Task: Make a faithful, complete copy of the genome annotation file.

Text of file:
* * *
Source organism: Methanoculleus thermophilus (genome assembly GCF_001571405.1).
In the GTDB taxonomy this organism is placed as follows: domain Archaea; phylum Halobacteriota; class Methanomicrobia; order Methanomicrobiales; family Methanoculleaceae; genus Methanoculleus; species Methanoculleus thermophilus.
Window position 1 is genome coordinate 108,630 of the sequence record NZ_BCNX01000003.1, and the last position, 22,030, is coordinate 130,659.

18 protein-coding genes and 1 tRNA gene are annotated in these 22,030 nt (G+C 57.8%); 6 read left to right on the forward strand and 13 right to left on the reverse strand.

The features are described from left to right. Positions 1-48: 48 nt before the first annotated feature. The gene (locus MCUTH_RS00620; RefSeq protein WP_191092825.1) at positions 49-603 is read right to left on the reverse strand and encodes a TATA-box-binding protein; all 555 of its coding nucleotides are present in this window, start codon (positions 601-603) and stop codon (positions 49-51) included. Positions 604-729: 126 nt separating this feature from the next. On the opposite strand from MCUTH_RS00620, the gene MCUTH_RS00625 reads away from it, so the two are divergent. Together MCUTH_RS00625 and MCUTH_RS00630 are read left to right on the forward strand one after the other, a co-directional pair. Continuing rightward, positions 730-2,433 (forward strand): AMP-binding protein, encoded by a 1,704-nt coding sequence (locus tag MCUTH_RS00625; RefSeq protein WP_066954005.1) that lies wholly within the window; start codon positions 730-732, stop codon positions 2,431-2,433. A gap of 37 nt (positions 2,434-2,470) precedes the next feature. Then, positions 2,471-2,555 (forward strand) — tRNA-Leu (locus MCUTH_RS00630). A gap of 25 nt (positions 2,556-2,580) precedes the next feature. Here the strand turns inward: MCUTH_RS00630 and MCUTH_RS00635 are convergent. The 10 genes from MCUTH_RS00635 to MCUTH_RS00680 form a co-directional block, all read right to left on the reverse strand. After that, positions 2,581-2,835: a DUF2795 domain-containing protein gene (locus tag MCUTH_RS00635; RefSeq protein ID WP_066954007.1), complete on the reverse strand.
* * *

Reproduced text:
Source organism: Methanoculleus thermophilus (genome assembly GCF_001571405.1).
In the GTDB taxonomy this organism is placed as follows: domain Archaea; phylum Halobacteriota; class Methanomicrobia; order Methanomicrobiales; family Methanoculleaceae; genus Methanoculleus; species Methanoculleus thermophilus.
Window position 1 is genome coordinate 108,630 of the sequence record NZ_BCNX01000003.1, and the last position, 22,030, is coordinate 130,659.

18 protein-coding genes and 1 tRNA gene are annotated in these 22,030 nt (G+C 57.8%); 6 read left to right on the forward strand and 13 right to left on the reverse strand.

The features are described from left to right. Positions 1-48: 48 nt before the first annotated feature. The gene (locus MCUTH_RS00620; RefSeq protein WP_191092825.1) at positions 49-603 is read right to left on the reverse strand and encodes a TATA-box-binding protein; all 555 of its coding nucleotides are present in this window, start codon (positions 601-603) and stop codon (positions 49-51) included. Positions 604-729: 126 nt separating this feature from the next. On the opposite strand from MCUTH_RS00620, the gene MCUTH_RS00625 reads away from it, so the two are divergent. Together MCUTH_RS00625 and MCUTH_RS00630 are read left to right on the forward strand one after the other, a co-directional pair. Continuing rightward, positions 730-2,433 (forward strand): AMP-binding protein, encoded by a 1,704-nt coding sequence (locus tag MCUTH_RS00625; RefSeq protein WP_066954005.1) that lies wholly within the window; start codon positions 730-732, stop codon positions 2,431-2,433. A gap of 37 nt (positions 2,434-2,470) precedes the next feature. Then, positions 2,471-2,555 (forward strand) — tRNA-Leu (locus MCUTH_RS00630). A gap of 25 nt (positions 2,556-2,580) precedes the next feature. Here the strand turns inward: MCUTH_RS00630 and MCUTH_RS00635 are convergent. The 10 genes from MCUTH_RS00635 to MCUTH_RS00680 form a co-directional block, all read right to left on the reverse strand. After that, positions 2,581-2,835: a DUF2795 domain-containing protein gene (locus tag MCUTH_RS00635; RefSeq protein ID WP_066954007.1), complete on the reverse strand.